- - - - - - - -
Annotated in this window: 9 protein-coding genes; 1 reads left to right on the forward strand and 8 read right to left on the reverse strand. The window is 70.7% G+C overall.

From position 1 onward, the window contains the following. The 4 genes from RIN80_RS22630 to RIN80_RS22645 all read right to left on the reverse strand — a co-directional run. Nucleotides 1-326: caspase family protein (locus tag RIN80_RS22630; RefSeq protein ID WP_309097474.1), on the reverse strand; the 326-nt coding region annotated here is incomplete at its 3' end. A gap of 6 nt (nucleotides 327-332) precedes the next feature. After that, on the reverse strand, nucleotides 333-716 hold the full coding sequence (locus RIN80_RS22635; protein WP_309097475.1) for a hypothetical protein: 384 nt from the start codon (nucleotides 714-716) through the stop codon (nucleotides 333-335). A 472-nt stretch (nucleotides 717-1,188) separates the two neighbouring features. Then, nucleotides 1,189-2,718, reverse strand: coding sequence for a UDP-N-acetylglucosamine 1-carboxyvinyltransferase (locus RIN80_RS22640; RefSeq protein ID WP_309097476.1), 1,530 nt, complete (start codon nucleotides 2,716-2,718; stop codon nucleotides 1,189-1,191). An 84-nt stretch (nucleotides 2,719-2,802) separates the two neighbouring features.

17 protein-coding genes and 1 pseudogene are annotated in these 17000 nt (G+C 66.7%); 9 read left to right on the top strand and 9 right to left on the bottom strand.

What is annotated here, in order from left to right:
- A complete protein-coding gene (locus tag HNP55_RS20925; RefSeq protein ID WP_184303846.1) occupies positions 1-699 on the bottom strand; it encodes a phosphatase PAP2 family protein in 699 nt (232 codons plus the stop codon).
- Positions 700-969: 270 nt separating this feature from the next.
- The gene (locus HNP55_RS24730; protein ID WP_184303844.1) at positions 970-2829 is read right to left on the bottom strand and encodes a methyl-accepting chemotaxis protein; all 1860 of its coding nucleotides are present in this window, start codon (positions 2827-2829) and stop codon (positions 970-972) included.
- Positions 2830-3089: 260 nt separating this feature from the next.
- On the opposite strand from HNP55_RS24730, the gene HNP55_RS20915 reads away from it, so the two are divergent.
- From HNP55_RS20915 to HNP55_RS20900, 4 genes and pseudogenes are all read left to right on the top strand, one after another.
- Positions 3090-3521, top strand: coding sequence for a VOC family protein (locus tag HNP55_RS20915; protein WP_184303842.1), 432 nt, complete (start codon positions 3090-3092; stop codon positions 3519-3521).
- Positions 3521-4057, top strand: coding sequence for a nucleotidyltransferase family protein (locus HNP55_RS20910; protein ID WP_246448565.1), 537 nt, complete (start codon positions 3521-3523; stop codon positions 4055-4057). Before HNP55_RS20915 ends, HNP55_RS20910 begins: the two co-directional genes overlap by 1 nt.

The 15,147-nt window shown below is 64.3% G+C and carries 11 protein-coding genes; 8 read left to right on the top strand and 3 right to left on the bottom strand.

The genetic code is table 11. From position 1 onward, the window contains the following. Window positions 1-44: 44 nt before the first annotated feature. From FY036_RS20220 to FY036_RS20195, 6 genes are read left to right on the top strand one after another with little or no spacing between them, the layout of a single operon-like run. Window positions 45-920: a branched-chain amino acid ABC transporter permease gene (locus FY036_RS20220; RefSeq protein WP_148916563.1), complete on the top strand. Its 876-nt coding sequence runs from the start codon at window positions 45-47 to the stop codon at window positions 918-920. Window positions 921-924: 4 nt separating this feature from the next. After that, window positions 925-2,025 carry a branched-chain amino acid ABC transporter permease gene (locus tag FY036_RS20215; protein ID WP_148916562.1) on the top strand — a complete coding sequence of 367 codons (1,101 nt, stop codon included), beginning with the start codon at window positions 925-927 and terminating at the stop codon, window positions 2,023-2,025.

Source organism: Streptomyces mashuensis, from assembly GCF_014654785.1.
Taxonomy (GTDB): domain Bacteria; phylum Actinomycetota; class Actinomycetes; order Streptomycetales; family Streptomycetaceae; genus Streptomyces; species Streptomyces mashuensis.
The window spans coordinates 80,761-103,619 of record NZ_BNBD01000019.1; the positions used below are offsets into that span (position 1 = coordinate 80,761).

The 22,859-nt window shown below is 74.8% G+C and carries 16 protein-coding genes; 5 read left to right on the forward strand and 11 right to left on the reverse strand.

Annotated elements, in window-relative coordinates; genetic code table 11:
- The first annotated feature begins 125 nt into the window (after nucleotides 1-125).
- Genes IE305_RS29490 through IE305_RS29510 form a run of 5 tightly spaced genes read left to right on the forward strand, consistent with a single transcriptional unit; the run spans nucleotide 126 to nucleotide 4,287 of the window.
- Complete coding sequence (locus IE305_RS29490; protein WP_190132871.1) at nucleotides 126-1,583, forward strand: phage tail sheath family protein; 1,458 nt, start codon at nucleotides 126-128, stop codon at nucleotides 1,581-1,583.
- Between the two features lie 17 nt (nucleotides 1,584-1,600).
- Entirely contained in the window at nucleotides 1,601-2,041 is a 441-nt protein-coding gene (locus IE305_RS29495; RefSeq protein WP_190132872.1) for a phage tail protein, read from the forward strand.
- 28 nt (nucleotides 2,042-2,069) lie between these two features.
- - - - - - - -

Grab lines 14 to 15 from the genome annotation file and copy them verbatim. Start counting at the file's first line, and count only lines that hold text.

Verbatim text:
The genetic code is table 11. From position 1 onward, the window contains the following. Window positions 1-44: 44 nt before the first annotated feature. From FY036_RS20220 to FY036_RS20195, 6 genes are read left to right on the top strand one after another with little or no spacing between them, the layout of a single operon-like run. Window positions 45-920: a branched-chain amino acid ABC transporter permease gene (locus FY036_RS20220; RefSeq protein WP_148916563.1), complete on the top strand. Its 876-nt coding sequence runs from the start codon at window positions 45-47 to the stop codon at window positions 918-920. Window positions 921-924: 4 nt separating this feature from the next. After that, window positions 925-2,025 carry a branched-chain amino acid ABC transporter permease gene (locus tag FY036_RS20215; protein ID WP_148916562.1) on the top strand — a complete coding sequence of 367 codons (1,101 nt, stop codon included), beginning with the start codon at window positions 925-927 and terminating at the stop codon, window positions 2,023-2,025.

Source organism: Streptomyces mashuensis, from assembly GCF_014654785.1.